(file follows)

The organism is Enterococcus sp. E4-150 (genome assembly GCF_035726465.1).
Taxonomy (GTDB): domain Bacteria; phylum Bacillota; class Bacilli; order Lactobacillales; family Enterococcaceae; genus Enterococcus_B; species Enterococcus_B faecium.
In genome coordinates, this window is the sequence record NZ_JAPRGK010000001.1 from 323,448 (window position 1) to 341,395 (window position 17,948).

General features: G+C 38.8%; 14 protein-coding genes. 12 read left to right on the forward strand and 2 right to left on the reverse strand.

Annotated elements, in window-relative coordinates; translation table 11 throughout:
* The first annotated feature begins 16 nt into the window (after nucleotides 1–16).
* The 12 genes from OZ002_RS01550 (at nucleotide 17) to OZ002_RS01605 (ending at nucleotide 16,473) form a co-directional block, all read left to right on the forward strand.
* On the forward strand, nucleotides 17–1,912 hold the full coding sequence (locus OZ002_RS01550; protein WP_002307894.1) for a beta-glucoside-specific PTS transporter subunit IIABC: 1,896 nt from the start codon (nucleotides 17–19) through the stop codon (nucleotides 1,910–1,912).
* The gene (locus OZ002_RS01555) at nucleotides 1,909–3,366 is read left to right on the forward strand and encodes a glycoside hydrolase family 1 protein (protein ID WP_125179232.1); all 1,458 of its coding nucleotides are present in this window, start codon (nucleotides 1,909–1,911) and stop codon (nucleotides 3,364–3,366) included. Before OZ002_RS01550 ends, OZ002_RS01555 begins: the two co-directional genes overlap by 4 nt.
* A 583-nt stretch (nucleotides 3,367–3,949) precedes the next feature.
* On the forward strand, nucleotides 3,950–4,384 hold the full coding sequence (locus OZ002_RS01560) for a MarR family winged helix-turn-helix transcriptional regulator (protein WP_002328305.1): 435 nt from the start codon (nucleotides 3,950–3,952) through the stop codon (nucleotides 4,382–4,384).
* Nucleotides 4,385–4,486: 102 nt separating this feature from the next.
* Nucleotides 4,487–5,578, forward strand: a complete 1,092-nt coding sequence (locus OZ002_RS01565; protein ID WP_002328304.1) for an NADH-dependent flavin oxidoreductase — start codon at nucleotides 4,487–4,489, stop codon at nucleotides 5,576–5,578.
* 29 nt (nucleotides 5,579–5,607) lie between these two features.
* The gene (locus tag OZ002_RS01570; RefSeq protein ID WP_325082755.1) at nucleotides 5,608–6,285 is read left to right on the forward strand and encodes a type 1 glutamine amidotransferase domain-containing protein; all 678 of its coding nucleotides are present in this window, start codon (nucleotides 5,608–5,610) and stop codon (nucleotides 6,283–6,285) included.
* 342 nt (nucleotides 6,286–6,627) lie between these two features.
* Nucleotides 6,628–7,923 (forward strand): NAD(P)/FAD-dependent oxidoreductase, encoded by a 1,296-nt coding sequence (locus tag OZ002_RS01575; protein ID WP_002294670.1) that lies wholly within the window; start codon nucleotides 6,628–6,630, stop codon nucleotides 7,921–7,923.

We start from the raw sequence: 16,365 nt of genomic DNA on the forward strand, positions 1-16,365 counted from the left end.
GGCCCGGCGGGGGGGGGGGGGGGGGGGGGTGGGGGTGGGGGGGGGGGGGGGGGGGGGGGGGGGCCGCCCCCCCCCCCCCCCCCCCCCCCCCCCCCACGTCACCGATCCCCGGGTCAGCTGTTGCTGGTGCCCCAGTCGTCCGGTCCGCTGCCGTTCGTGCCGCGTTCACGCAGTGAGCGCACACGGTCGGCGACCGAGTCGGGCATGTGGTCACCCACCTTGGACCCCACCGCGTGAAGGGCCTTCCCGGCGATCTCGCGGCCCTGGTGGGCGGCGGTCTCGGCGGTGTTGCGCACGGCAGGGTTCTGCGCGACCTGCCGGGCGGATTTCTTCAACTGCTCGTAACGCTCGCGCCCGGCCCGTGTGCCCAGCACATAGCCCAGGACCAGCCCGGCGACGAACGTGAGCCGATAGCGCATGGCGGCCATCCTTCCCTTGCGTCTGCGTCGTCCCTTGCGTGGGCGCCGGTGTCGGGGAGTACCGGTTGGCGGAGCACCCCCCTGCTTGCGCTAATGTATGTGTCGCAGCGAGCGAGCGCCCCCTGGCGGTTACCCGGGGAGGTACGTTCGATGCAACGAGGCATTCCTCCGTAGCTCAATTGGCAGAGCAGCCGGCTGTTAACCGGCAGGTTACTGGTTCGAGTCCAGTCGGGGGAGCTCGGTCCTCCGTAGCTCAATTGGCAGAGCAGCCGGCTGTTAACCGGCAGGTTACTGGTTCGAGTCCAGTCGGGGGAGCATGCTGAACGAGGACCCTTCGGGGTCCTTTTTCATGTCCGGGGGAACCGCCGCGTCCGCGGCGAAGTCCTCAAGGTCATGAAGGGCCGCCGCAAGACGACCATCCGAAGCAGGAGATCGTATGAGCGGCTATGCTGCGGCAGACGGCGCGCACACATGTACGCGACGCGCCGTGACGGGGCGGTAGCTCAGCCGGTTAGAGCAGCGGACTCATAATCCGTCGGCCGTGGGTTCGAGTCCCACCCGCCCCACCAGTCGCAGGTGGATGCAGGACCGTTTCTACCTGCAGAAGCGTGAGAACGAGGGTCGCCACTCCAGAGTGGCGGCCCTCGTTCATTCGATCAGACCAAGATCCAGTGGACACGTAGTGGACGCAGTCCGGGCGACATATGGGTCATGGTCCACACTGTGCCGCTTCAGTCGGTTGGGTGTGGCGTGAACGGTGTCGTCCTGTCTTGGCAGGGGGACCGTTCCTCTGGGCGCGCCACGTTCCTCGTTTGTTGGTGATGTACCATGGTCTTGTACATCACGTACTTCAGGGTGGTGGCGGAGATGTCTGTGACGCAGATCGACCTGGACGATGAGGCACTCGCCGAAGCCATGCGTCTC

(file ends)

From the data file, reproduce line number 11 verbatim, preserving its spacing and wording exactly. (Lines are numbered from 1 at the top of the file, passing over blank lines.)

* On the forward strand, nucleotides 3,950–4,384 hold the full coding sequence (locus OZ002_RS01560) for a MarR family winged helix-turn-helix transcriptional regulator (protein WP_002328305.1): 435 nt from the start codon (nucleotides 3,950–3,952) through the stop codon (nucleotides 4,382–4,384).